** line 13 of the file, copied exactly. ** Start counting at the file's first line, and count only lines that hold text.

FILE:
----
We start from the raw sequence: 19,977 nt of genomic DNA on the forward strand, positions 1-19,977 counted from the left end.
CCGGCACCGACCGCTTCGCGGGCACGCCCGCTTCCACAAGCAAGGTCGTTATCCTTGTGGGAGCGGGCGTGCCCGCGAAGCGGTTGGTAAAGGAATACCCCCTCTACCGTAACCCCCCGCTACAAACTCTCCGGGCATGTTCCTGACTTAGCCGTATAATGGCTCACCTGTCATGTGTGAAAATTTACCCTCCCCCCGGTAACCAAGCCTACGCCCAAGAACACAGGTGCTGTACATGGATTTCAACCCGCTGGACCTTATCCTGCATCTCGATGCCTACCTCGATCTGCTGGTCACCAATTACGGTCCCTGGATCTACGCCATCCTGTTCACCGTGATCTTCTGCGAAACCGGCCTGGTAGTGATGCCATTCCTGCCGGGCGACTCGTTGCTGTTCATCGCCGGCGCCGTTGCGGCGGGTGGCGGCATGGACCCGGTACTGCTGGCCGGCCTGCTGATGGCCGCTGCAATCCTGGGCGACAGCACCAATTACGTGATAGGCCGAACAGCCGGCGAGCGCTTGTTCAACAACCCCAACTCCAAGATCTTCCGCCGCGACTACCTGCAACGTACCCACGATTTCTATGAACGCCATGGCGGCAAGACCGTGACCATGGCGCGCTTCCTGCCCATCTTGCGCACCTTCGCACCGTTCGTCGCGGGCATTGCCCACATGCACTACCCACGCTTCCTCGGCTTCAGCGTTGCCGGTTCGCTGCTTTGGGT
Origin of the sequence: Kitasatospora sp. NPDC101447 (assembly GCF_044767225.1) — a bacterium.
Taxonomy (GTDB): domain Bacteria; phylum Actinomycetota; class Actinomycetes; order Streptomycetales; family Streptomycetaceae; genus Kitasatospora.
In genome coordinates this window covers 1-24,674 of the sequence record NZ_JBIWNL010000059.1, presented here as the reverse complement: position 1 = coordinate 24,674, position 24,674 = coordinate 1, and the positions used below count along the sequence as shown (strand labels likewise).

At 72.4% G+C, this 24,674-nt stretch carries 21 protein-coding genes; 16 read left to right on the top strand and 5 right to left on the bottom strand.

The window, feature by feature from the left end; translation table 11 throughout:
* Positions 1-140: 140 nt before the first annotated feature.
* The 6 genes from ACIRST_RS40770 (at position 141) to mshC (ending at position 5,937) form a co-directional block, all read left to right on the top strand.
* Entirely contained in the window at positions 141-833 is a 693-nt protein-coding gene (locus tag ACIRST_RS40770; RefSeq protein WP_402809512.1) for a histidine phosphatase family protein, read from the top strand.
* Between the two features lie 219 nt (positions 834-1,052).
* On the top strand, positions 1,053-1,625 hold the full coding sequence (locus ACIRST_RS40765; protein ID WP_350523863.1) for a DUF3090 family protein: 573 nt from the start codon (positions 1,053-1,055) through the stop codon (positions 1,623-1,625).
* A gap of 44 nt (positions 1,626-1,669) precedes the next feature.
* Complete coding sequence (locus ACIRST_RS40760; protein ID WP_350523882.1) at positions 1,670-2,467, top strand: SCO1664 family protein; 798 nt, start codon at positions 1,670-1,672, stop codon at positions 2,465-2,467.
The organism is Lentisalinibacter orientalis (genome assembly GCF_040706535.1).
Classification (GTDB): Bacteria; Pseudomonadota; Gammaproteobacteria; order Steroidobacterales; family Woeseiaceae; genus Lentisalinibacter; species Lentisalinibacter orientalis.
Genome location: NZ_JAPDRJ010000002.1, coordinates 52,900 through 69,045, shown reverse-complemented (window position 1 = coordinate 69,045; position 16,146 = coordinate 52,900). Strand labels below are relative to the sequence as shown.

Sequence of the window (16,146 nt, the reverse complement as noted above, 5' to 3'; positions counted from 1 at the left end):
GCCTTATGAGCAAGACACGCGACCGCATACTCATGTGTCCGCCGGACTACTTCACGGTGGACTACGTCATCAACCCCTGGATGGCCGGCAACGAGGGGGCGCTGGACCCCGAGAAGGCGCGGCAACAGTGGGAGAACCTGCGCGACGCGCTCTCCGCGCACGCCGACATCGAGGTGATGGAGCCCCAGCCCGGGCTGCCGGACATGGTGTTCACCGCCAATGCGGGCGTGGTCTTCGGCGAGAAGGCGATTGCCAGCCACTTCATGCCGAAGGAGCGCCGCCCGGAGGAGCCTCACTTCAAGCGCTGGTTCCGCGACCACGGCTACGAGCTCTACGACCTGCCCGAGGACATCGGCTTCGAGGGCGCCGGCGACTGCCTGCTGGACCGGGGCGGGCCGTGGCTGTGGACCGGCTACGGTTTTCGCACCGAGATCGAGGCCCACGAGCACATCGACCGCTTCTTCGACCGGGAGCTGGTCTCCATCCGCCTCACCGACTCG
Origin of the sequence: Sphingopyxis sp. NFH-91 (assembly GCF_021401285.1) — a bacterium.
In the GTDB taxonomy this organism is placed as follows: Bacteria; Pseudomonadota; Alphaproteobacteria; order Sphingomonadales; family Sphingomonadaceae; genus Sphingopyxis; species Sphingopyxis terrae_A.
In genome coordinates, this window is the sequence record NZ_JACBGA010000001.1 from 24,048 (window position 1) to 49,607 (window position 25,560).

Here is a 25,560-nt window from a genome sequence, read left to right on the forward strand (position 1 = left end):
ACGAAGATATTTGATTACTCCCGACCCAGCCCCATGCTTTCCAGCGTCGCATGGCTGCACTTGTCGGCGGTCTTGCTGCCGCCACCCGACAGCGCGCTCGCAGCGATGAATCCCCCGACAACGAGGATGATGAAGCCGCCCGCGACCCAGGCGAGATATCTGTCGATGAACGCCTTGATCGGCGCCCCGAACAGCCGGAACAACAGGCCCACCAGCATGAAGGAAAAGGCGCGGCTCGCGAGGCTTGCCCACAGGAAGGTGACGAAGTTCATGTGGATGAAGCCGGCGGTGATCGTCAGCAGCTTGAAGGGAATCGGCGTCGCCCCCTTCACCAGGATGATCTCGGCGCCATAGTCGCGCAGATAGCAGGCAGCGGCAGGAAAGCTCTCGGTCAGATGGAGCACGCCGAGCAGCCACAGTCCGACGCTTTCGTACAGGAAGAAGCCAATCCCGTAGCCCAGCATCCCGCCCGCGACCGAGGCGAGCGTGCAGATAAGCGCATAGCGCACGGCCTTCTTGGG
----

* A gap of 44 nt (positions 1,626-1,669) precedes the next feature.